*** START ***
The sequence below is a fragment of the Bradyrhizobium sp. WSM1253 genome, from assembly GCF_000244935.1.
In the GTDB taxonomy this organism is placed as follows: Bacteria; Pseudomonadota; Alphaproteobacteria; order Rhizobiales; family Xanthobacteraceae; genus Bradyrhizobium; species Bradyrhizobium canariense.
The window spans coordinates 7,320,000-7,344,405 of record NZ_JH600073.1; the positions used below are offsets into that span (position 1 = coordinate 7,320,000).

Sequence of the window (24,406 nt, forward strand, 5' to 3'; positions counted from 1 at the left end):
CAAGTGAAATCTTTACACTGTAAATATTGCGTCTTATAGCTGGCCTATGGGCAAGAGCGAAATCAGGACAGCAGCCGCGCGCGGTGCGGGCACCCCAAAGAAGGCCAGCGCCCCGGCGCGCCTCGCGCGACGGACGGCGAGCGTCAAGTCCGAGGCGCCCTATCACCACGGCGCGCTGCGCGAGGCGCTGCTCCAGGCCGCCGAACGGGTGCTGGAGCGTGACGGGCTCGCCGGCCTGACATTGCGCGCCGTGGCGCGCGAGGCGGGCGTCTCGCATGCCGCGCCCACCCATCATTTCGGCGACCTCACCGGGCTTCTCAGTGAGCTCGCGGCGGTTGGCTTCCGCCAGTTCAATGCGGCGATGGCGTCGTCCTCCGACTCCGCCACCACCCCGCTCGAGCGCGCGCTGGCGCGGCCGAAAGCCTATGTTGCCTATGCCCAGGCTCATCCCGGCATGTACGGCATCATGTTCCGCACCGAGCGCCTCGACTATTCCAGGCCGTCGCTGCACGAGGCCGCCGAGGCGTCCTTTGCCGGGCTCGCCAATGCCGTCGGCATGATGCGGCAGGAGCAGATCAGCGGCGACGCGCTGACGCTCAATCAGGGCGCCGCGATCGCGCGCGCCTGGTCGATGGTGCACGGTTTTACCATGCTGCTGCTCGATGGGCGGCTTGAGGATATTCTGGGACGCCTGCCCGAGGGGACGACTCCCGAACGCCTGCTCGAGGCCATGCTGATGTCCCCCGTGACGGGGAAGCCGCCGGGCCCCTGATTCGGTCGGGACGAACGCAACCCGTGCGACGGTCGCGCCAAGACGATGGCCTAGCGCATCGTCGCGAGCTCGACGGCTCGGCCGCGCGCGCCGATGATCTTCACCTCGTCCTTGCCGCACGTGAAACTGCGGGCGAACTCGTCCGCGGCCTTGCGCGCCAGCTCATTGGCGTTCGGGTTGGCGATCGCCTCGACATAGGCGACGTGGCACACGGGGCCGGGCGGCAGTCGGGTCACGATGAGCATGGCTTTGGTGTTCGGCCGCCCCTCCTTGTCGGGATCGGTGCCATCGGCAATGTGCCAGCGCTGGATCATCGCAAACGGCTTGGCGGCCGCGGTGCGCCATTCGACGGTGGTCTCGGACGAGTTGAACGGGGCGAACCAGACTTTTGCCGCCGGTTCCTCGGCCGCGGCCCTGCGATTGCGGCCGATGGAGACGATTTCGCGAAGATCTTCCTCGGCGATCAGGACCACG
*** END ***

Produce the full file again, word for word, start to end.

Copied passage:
The sequence below is a fragment of the Bradyrhizobium sp. WSM1253 genome, from assembly GCF_000244935.1.
In the GTDB taxonomy this organism is placed as follows: Bacteria; Pseudomonadota; Alphaproteobacteria; order Rhizobiales; family Xanthobacteraceae; genus Bradyrhizobium; species Bradyrhizobium canariense.
The window spans coordinates 7,320,000-7,344,405 of record NZ_JH600073.1; the positions used below are offsets into that span (position 1 = coordinate 7,320,000).

Sequence of the window (24,406 nt, forward strand, 5' to 3'; positions counted from 1 at the left end):
CAAGTGAAATCTTTACACTGTAAATATTGCGTCTTATAGCTGGCCTATGGGCAAGAGCGAAATCAGGACAGCAGCCGCGCGCGGTGCGGGCACCCCAAAGAAGGCCAGCGCCCCGGCGCGCCTCGCGCGACGGACGGCGAGCGTCAAGTCCGAGGCGCCCTATCACCACGGCGCGCTGCGCGAGGCGCTGCTCCAGGCCGCCGAACGGGTGCTGGAGCGTGACGGGCTCGCCGGCCTGACATTGCGCGCCGTGGCGCGCGAGGCGGGCGTCTCGCATGCCGCGCCCACCCATCATTTCGGCGACCTCACCGGGCTTCTCAGTGAGCTCGCGGCGGTTGGCTTCCGCCAGTTCAATGCGGCGATGGCGTCGTCCTCCGACTCCGCCACCACCCCGCTCGAGCGCGCGCTGGCGCGGCCGAAAGCCTATGTTGCCTATGCCCAGGCTCATCCCGGCATGTACGGCATCATGTTCCGCACCGAGCGCCTCGACTATTCCAGGCCGTCGCTGCACGAGGCCGCCGAGGCGTCCTTTGCCGGGCTCGCCAATGCCGTCGGCATGATGCGGCAGGAGCAGATCAGCGGCGACGCGCTGACGCTCAATCAGGGCGCCGCGATCGCGCGCGCCTGGTCGATGGTGCACGGTTTTACCATGCTGCTGCTCGATGGGCGGCTTGAGGATATTCTGGGACGCCTGCCCGAGGGGACGACTCCCGAACGCCTGCTCGAGGCCATGCTGATGTCCCCCGTGACGGGGAAGCCGCCGGGCCCCTGATTCGGTCGGGACGAACGCAACCCGTGCGACGGTCGCGCCAAGACGATGGCCTAGCGCATCGTCGCGAGCTCGACGGCTCGGCCGCGCGCGCCGATGATCTTCACCTCGTCCTTGCCGCACGTGAAACTGCGGGCGAACTCGTCCGCGGCCTTGCGCGCCAGCTCATTGGCGTTCGGGTTGGCGATCGCCTCGACATAGGCGACGTGGCACACGGGGCCGGGCGGCAGTCGGGTCACGATGAGCATGGCTTTGGTGTTCGGCCGCCCCTCCTTGTCGGGATCGGTGCCATCGGCAATGTGCCAGCGCTGGATCATCGCAAACGGCTTGGCGGCCGCGGTGCGCCATTCGACGGTGGTCTCGGACGAGTTGAACGGGGCGAACCAGACTTTTGCCGCCGGTTCCTCGGCCGCGGCCCTGCGATTGCGGCCGATGGAGACGATTTCGCGAAGATCTTCCTCGGCGATCAGGACCACG